• Proposals are non-competitive

  • Use May 2005 Request for Application Requirements posted on MDCH web site


Family psycho education18 l.jpg
Family Psycho-Education meeting

  • $140,000 for two years

  • Expectations:

    • Clinicians will participate in 3-day training with Dr. Bill McFarlane (Cost of training includes the provision of supervision from one of his colleagues)

    • Site will send participants to quarterly “Learning Collaboratives”

    • Site will participate in University of Michigan’s evaluation


Family psycho education19 l.jpg
Family Psycho-Education meeting

  • Additional expectations:

    • FPE Program Leader will attend the state FPE subcommittee meetings

    • FPE Program Leader will be part of the local Improving Practices Leadership Team


Family psycho education20 l.jpg
Family Psycho-Education meeting

  • RFA:

    • Work plan

    • Check list

    • Budget:

      • $5,000 for 2 year evaluation (voluntary)

      • Approximately $500/per clinician for training & supervision (travel expenses are additional)

      • Approximately $180/year/participant in Learning Collaboratives (travel expenses are additional)


Family psycho education resources l.jpg
Family Psycho-Education Resources meeting

  • MDCH web site:

    • www.michigan.gov/mdch click on Mental Health and Substance Abuse, then “Evidence Based Practice”, then Family Psycho-Education

    • www.michigan.gov/mdch click on Mental Health and Substance Abuse, then Mental Health, then Reports and Proposals, and scroll to Evidence Based Practice Request for Proposals Q & A and FY 2006 Request for Proposals

    • www.samhsa.gov Click on Evidence-Based Practices Implementation Resource Kits/Family Psycho-Education



The recovery vision l.jpg
The Recovery Vision: meeting

  • People can and do recover

  • Personal journey for each person

  • Belief in recovery for everyone with mental health problems is essential

  • Barriers to recovery needs to be addressed


Applicants for grants l.jpg
Applicants for Grants: meeting

How to support recovery in your system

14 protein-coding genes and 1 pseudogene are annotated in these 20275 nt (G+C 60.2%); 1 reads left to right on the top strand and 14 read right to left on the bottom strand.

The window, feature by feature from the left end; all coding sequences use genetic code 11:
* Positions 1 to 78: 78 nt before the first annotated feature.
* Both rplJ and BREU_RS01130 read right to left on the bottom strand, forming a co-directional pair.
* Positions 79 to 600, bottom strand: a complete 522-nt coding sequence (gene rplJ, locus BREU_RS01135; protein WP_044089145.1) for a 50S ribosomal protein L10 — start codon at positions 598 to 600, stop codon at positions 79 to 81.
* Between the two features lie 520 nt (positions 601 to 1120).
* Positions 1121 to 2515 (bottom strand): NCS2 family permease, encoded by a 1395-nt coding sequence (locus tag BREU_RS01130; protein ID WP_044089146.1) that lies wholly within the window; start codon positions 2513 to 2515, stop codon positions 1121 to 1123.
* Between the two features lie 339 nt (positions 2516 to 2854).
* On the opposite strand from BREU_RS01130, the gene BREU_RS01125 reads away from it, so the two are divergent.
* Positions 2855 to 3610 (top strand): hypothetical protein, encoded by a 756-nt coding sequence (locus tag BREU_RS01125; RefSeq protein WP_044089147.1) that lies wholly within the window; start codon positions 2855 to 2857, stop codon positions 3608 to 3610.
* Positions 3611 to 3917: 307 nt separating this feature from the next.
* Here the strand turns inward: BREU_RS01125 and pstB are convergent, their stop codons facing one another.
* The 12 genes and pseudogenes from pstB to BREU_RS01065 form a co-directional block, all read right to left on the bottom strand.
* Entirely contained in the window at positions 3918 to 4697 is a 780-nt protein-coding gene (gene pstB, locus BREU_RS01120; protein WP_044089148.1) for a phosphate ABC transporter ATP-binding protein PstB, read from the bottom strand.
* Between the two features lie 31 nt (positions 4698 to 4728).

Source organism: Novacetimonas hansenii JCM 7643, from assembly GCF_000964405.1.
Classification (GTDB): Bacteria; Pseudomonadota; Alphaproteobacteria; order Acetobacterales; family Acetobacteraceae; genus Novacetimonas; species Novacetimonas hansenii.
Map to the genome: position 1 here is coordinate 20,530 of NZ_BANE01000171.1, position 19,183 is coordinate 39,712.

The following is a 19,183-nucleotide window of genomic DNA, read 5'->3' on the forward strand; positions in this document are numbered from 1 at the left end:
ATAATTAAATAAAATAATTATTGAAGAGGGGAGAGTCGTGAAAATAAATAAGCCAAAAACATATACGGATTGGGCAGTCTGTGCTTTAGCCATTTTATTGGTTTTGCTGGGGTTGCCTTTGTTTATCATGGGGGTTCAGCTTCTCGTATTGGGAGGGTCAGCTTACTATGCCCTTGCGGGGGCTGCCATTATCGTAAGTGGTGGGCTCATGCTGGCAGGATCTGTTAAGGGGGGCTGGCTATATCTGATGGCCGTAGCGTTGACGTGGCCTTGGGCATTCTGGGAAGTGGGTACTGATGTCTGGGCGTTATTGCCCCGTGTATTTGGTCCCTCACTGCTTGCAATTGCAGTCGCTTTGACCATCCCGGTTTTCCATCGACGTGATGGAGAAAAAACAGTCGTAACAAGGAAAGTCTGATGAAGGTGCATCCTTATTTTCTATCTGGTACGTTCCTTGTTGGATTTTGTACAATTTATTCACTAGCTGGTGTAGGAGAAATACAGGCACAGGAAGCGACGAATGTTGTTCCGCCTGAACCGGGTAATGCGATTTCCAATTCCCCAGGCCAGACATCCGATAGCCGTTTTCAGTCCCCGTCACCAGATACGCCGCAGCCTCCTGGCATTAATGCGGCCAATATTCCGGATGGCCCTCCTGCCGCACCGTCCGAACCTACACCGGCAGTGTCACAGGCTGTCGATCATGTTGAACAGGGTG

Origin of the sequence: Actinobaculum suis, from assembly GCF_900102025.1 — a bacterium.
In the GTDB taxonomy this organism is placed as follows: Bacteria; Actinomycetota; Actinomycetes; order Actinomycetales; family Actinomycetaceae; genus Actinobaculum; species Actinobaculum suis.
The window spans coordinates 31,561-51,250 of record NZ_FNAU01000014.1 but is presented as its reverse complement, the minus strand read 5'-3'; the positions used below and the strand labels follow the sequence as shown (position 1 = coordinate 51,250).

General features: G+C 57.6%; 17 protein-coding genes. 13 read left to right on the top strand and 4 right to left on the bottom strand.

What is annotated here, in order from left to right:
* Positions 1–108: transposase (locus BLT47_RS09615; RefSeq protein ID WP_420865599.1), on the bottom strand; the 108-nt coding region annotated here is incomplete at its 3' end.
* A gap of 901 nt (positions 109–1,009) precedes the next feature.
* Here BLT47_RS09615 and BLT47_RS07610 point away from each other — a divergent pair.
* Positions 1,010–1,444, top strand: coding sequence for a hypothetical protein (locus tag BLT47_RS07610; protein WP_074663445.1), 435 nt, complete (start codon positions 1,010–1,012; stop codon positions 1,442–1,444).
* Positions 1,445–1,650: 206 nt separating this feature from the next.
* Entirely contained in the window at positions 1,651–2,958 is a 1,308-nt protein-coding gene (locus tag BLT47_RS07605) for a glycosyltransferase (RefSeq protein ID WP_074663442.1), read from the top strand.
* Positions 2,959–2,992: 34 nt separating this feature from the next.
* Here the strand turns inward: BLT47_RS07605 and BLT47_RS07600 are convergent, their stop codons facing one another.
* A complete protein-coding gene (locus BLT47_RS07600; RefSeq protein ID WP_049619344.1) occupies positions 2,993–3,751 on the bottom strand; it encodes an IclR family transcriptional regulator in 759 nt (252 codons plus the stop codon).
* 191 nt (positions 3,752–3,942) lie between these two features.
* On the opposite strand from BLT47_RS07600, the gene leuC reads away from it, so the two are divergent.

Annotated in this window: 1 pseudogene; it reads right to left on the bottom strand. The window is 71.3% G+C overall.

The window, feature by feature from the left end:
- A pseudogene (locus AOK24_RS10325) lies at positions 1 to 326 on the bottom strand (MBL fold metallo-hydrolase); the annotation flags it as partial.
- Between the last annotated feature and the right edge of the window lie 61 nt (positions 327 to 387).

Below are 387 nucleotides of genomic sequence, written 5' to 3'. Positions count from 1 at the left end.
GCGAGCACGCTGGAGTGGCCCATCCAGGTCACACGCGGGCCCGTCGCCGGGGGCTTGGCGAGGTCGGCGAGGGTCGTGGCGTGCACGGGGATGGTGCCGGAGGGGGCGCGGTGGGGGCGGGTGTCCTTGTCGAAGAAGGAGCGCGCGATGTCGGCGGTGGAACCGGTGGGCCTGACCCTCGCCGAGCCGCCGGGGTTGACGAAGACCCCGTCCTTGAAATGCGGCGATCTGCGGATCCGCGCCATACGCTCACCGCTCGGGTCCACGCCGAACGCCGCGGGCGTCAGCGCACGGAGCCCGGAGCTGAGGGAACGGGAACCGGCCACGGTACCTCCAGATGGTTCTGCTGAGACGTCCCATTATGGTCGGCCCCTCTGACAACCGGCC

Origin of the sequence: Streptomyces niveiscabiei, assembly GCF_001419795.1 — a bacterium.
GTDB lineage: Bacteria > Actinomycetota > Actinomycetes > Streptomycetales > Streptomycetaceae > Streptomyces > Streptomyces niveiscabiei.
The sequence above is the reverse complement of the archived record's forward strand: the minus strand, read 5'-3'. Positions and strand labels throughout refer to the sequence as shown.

• Education of staff and consumers on recovery

  • Various different models of recovery can be utilized (Mary Ellen Copeland) (WRAP)

  • Proposed plan needs to have 80% participation of consumers with 20% staff

  • Several documents can help

    a. Consensus Statement

    b. 101 Ways to Facilitate Recovery

    c. Recovery Council Mission Statement


Advance directives l.jpg

Advance Directives meeting

Colleen Jasper

[email protected]


Advance directives ad l.jpg
Advance Directives (AD): meeting

  • In Michigan Statute

  • Designee of patient advocate

  • Forms and documents website: notice to be sent to all CMHSPs

  • Assist in filling out forms, etc.


Ad consumer involvement l.jpg
AD Consumer Involvement: meeting

  • Training, education and support of AD

  • Consumers involved distribution of training of AD

  • Consumers to consumer training

  • Other forms of AD can be used


Anti stigma l.jpg

Anti-Stigma meeting

Colleen Jasper

[email protected]


Anti stigma29 l.jpg
Anti-Stigma: meeting

  • Stigma is the major barrier to recovery

  • Exists widely in both community and systems

  • Best way to fight interpersonal connections

  • Hearing consumers stories

  • Realistic viewpoint of mental illness


Anti stigma30 l.jpg
Anti-Stigma: meeting

  • Involve both systems and community by primary consumers

  • Support groups, plays, publications, artwork, open forums, open gatherings, etc.

  • Sustainability of projects.


Anti stigma continued l.jpg
Anti-Stigma: (continued) meeting

  • How to fight stigma

    a. Involve consumers

    b. Creative

    c. Helps consumer with leaderships, self esteem and recovery


Trauma l.jpg

Trauma meeting

Colleen Jasper

[email protected]


Trauma informed system l.jpg
Trauma Informed System: meeting

  • 80% percent of consumers experience trauma in their lifetime

  • Post-traumatic stress disorders (PTSD) is a main factor

  • Trauma affects many of life’s domains

  • Emerging practice


Responses l.jpg
Responses: meeting

  • Written position paper on PTSD

  • Screening and assessment of individuals coming into the system

  • Clinical practice, guidelines and treatment approaches

  • Collaborative approach integrating substance abuse and mental illness

  • Trauma awareness for staff and consumers

  • Reduction or elimination of seclusion and restraints

  • Continuation of funding

  • Consumers need to be involved in aspects in a trauma-informed system



Population characteristics l.jpg
Population characteristics meeting :

1)adults with SMI who have difficulty managing medications without on-going support, or with psychotic/affective symptoms despite medication compliance

2)adults with SMI who also have a co-occurring substance use disorder

3)adults with SMI exhibiting socially disruptive behavior that puts them at high risk for arrest and inappropriate incarceration or those exiting a county jail or prison

4)adults with SMI who are frequent users of inpatient psychiatric hospital services, crisis services, crisis residential or homeless shelters

5) adults over 65 years with SMI with complex medical/medication conditions


Population needs enhanced l.jpg
Population meeting needs enhanced:

1)supported employment activities

2)educational supports

3)community integration

4)leisure activities

5)consumer involvement on teams

6)team/staff/program fidelity


Guidance l.jpg
Guidance meeting:

1)consider exploring other successful projects/practices/services for replication

2)explain how need identification occurred in the existing service system to find gaps effecting ACT consumers

3)identify how the service gaps will be addressed (supports, services, staff training, etc.)